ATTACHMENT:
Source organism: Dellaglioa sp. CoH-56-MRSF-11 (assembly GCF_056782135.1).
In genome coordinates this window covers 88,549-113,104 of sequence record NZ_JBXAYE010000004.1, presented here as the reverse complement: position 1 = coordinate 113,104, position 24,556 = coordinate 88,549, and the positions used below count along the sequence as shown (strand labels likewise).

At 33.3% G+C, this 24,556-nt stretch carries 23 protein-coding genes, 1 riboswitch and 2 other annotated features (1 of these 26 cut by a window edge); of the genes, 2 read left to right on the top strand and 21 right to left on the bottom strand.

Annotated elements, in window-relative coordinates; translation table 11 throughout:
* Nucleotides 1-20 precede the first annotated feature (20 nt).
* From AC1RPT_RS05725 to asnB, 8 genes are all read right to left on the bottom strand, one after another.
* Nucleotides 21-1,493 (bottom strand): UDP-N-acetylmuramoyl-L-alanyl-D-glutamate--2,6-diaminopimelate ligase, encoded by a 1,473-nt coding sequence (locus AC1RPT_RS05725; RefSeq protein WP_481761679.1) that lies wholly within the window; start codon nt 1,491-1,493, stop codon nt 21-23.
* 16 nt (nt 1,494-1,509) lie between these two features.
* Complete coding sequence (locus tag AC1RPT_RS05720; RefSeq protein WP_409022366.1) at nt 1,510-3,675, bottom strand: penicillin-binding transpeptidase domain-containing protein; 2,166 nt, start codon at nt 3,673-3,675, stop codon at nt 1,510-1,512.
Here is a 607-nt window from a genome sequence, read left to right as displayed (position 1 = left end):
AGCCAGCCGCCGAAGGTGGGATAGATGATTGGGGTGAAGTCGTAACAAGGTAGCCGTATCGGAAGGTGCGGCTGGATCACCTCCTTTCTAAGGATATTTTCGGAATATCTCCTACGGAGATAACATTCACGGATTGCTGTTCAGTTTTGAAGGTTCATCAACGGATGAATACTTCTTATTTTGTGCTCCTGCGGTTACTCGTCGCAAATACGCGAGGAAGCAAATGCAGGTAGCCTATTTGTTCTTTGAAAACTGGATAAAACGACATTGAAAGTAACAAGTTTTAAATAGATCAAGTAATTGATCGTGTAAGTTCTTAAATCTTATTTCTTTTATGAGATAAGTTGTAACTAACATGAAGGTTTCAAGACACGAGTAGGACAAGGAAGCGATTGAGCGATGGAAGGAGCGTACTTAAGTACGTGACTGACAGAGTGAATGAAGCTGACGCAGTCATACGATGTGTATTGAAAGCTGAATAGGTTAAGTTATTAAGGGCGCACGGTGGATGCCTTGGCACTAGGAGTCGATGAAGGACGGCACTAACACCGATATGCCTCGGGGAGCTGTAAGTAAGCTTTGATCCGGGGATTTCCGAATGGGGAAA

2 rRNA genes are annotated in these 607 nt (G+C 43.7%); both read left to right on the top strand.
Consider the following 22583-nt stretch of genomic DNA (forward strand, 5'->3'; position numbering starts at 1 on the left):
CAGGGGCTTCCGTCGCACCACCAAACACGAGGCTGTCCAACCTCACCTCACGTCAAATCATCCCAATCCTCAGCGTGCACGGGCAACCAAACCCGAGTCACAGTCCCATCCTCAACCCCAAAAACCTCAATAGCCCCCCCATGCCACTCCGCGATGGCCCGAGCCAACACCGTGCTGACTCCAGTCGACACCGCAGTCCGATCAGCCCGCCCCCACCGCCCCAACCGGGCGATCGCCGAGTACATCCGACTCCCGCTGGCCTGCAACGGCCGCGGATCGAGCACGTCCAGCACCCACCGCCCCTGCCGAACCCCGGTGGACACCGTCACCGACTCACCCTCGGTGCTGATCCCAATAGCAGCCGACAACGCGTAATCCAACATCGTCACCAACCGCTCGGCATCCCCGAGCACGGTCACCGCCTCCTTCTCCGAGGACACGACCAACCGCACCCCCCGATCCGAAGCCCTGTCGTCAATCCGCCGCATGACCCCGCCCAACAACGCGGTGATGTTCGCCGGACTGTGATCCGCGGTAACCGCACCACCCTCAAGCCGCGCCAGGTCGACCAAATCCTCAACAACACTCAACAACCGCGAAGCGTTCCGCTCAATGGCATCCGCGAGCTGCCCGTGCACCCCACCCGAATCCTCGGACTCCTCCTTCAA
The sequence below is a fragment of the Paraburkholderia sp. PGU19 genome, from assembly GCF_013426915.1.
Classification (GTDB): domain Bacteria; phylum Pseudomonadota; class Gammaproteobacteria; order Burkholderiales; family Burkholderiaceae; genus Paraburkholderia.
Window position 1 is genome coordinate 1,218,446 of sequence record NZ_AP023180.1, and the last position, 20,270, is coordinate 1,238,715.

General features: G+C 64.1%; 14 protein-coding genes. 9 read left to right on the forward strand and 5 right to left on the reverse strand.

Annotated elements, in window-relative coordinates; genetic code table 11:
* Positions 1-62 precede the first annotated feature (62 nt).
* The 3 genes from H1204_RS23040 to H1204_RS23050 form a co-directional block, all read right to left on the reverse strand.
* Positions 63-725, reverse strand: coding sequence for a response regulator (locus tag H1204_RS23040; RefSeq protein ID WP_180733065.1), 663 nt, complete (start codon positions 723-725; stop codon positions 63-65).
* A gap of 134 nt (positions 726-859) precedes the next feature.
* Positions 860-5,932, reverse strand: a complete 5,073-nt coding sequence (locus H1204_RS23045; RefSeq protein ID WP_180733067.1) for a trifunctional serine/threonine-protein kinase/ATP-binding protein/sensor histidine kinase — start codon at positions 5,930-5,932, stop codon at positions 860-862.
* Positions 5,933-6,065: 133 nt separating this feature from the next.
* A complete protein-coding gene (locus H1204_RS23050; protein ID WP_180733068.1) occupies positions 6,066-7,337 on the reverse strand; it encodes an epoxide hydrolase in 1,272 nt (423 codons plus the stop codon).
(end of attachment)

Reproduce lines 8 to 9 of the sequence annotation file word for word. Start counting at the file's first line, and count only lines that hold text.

* 16 nt (nt 1,494-1,509) lie between these two features.
* Complete coding sequence (locus tag AC1RPT_RS05720; RefSeq protein WP_409022366.1) at nt 1,510-3,675, bottom strand: penicillin-binding transpeptidase domain-containing protein; 2,166 nt, start codon at nt 3,673-3,675, stop codon at nt 1,510-1,512.